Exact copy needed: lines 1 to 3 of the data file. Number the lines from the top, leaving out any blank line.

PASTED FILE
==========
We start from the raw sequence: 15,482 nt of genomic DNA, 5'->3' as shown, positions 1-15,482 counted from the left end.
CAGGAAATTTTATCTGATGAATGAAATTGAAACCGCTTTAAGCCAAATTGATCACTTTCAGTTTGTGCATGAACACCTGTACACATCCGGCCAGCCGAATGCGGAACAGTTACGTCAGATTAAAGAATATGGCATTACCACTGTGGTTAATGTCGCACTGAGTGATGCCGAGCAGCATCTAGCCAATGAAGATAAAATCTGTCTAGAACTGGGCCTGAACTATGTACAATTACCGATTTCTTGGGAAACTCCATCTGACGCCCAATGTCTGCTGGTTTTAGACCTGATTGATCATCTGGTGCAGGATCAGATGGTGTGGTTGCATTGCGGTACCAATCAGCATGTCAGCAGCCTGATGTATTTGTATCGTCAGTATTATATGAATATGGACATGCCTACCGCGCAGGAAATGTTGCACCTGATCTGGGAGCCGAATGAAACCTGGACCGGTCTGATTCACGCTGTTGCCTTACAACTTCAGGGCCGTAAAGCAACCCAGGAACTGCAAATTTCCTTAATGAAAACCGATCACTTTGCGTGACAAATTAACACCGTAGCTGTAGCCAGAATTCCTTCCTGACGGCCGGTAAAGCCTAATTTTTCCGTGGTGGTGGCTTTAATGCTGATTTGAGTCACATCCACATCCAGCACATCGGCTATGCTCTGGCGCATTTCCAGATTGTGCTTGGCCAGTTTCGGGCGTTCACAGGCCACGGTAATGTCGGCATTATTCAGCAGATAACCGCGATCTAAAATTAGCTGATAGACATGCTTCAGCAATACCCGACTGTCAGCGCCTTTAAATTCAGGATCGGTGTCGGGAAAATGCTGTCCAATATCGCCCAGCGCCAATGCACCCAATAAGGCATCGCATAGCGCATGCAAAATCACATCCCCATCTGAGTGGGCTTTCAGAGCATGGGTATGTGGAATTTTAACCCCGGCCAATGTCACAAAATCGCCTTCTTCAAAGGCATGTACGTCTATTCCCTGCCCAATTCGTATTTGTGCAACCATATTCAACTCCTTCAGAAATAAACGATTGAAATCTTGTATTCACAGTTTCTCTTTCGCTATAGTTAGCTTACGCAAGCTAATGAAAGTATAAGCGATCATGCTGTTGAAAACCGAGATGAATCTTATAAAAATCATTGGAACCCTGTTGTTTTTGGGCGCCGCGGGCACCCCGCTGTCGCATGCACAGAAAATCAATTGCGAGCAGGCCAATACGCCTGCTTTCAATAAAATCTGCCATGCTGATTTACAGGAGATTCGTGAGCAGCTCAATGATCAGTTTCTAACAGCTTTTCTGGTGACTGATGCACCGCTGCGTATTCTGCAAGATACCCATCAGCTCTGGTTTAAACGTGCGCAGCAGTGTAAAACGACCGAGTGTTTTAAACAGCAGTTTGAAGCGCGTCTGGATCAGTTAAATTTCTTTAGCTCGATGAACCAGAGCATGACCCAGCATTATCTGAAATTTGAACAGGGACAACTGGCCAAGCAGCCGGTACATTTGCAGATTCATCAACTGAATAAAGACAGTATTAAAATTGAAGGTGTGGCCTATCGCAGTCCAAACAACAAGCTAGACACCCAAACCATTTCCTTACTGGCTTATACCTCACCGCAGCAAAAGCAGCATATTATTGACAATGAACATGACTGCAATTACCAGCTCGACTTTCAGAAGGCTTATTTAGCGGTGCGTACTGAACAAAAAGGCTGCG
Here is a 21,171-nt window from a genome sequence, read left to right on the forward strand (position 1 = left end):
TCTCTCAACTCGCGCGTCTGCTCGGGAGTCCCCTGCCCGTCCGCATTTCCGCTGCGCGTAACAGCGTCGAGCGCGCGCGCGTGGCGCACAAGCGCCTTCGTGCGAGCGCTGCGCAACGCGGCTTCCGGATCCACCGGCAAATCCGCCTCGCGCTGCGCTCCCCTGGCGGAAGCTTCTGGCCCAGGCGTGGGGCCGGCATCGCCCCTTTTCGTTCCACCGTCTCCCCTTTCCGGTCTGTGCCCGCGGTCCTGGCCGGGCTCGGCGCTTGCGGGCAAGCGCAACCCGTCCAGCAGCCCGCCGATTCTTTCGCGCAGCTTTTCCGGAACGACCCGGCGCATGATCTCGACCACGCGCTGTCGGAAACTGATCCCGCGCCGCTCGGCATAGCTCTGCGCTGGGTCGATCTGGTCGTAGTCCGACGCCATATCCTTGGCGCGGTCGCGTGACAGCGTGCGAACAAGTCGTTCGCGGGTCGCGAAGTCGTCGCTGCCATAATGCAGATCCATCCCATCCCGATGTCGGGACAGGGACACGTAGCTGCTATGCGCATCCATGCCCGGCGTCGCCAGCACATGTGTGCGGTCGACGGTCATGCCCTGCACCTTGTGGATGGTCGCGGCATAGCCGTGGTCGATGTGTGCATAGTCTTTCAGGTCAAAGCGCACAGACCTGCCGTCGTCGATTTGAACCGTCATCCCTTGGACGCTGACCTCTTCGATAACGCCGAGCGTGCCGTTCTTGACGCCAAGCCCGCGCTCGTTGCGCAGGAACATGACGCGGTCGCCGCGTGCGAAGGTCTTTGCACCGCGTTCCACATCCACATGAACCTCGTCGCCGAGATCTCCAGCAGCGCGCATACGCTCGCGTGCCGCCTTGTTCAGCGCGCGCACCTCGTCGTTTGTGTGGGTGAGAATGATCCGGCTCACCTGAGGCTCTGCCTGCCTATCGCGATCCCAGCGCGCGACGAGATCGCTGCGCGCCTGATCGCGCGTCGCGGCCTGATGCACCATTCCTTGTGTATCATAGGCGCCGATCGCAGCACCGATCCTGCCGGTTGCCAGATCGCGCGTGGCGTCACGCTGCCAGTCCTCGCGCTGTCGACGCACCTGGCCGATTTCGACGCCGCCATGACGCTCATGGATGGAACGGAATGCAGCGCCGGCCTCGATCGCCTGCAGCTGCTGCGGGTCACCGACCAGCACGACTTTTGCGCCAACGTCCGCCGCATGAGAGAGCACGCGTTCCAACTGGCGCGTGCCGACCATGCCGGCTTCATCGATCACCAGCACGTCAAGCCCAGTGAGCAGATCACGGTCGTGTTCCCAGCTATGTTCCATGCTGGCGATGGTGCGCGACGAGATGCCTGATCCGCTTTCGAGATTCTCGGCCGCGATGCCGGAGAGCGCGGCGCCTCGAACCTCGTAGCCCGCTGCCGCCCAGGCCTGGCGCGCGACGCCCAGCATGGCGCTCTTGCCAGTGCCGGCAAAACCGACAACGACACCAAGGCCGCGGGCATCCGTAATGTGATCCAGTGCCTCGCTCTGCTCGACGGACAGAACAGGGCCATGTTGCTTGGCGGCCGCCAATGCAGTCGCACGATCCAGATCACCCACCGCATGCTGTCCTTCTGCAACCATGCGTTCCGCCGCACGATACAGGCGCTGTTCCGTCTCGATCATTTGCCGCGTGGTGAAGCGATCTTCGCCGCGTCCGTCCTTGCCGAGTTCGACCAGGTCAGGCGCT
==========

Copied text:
We start from the raw sequence: 15,482 nt of genomic DNA, 5'->3' as shown, positions 1-15,482 counted from the left end.
CAGGAAATTTTATCTGATGAATGAAATTGAAACCGCTTTAAGCCAAATTGATCACTTTCAGTTTGTGCATGAACACCTGTACACATCCGGCCAGCCGAATGCGGAACAGTTACGTCAGATTAAAGAATATGGCATTACCACTGTGGTTAATGTCGCACTGAGTGATGCCGAGCAGCATCTAGCCAATGAAGATAAAATCTGTCTAGAACTGGGCCTGAACTATGTACAATTACCGATTTCTTGGGAAACTCCATCTGACGCCCAATGTCTGCTGGTTTTAGACCTGATTGATCATCTGGTGCAGGATCAGATGGTGTGGTTGCATTGCGGTACCAATCAGCATGTCAGCAGCCTGATGTATTTGTATCGTCAGTATTATATGAATATGGACATGCCTACCGCGCAGGAAATGTTGCACCTGATCTGGGAGCCGAATGAAACCTGGACCGGTCTGATTCACGCTGTTGCCTTACAACTTCAGGGCCGTAAAGCAACCCAGGAACTGCAAATTTCCTTAATGAAAACCGATCACTTTGCGTGACAAATTAACACCGTAGCTGTAGCCAGAATTCCTTCCTGACGGCCGGTAAAGCCTAATTTTTCCGTGGTGGTGGCTTTAATGCTGATTTGAGTCACATCCACATCCAGCACATCGGCTATGCTCTGGCGCATTTCCAGATTGTGCTTGGCCAGTTTCGGGCGTTCACAGGCCACGGTAATGTCGGCATTATTCAGCAGATAACCGCGATCTAAAATTAGCTGATAGACATGCTTCAGCAATACCCGACTGTCAGCGCCTTTAAATTCAGGATCGGTGTCGGGAAAATGCTGTCCAATATCGCCCAGCGCCAATGCACCCAATAAGGCATCGCATAGCGCATGCAAAATCACATCCCCATCTGAGTGGGCTTTCAGAGCATGGGTATGTGGAATTTTAACCCCGGCCAATGTCACAAAATCGCCTTCTTCAAAGGCATGTACGTCTATTCCCTGCCCAATTCGTATTTGTGCAACCATATTCAACTCCTTCAGAAATAAACGATTGAAATCTTGTATTCACAGTTTCTCTTTCGCTATAGTTAGCTTACGCAAGCTAATGAAAGTATAAGCGATCATGCTGTTGAAAACCGAGATGAATCTTATAAAAATCATTGGAACCCTGTTGTTTTTGGGCGCCGCGGGCACCCCGCTGTCGCATGCACAGAAAATCAATTGCGAGCAGGCCAATACGCCTGCTTTCAATAAAATCTGCCATGCTGATTTACAGGAGATTCGTGAGCAGCTCAATGATCAGTTTCTAACAGCTTTTCTGGTGACTGATGCACCGCTGCGTATTCTGCAAGATACCCATCAGCTCTGGTTTAAACGTGCGCAGCAGTGTAAAACGACCGAGTGTTTTAAACAGCAGTTTGAAGCGCGTCTGGATCAGTTAAATTTCTTTAGCTCGATGAACCAGAGCATGACCCAGCATTATCTGAAATTTGAACAGGGACAACTGGCCAAGCAGCCGGTACATTTGCAGATTCATCAACTGAATAAAGACAGTATTAAAATTGAAGGTGTGGCCTATCGCAGTCCAAACAACAAGCTAGACACCCAAACCATTTCCTTACTGGCTTATACCTCACCGCAGCAAAAGCAGCATATTATTGACAATGAACATGACTGCAATTACCAGCTCGACTTTCAGAAGGCTTATTTAGCGGTGCGTACTGAACAAAAAGGCTGCG
Here is a 21,171-nt window from a genome sequence, read left to right on the forward strand (position 1 = left end):